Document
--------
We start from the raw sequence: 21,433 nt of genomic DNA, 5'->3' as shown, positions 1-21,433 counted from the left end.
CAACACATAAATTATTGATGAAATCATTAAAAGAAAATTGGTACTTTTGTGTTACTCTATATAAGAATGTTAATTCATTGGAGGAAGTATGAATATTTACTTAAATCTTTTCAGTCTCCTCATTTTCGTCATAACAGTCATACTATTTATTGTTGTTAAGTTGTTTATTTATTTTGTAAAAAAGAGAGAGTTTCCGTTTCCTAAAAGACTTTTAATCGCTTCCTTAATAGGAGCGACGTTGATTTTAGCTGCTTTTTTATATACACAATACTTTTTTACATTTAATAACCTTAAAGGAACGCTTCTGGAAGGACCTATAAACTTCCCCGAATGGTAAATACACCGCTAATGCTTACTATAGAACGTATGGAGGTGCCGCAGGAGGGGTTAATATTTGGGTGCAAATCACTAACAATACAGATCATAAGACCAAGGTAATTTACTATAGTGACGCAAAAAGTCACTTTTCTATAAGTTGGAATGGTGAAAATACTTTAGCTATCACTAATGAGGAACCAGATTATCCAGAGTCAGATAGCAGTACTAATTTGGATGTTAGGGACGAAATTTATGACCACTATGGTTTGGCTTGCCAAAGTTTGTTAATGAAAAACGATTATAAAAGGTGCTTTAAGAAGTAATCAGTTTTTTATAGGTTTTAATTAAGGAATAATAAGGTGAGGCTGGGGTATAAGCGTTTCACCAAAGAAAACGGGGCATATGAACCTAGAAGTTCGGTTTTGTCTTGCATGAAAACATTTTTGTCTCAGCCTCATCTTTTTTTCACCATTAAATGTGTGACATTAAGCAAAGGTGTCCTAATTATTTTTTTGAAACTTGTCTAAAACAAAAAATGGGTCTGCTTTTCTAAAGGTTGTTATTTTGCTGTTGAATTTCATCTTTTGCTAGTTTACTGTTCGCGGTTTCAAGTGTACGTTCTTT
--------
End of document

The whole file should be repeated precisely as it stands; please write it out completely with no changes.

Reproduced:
We start from the raw sequence: 21,433 nt of genomic DNA, 5'->3' as shown, positions 1-21,433 counted from the left end.
CAACACATAAATTATTGATGAAATCATTAAAAGAAAATTGGTACTTTTGTGTTACTCTATATAAGAATGTTAATTCATTGGAGGAAGTATGAATATTTACTTAAATCTTTTCAGTCTCCTCATTTTCGTCATAACAGTCATACTATTTATTGTTGTTAAGTTGTTTATTTATTTTGTAAAAAAGAGAGAGTTTCCGTTTCCTAAAAGACTTTTAATCGCTTCCTTAATAGGAGCGACGTTGATTTTAGCTGCTTTTTTATATACACAATACTTTTTTACATTTAATAACCTTAAAGGAACGCTTCTGGAAGGACCTATAAACTTCCCCGAATGGTAAATACACCGCTAATGCTTACTATAGAACGTATGGAGGTGCCGCAGGAGGGGTTAATATTTGGGTGCAAATCACTAACAATACAGATCATAAGACCAAGGTAATTTACTATAGTGACGCAAAAAGTCACTTTTCTATAAGTTGGAATGGTGAAAATACTTTAGCTATCACTAATGAGGAACCAGATTATCCAGAGTCAGATAGCAGTACTAATTTGGATGTTAGGGACGAAATTTATGACCACTATGGTTTGGCTTGCCAAAGTTTGTTAATGAAAAACGATTATAAAAGGTGCTTTAAGAAGTAATCAGTTTTTTATAGGTTTTAATTAAGGAATAATAAGGTGAGGCTGGGGTATAAGCGTTTCACCAAAGAAAACGGGGCATATGAACCTAGAAGTTCGGTTTTGTCTTGCATGAAAACATTTTTGTCTCAGCCTCATCTTTTTTTCACCATTAAATGTGTGACATTAAGCAAAGGTGTCCTAATTATTTTTTTGAAACTTGTCTAAAACAAAAAATGGGTCTGCTTTTCTAAAGGTTGTTATTTTGCTGTTGAATTTCATCTTTTGCTAGTTTACTGTTCGCGGTTTCAAGTGTACGTTCTTT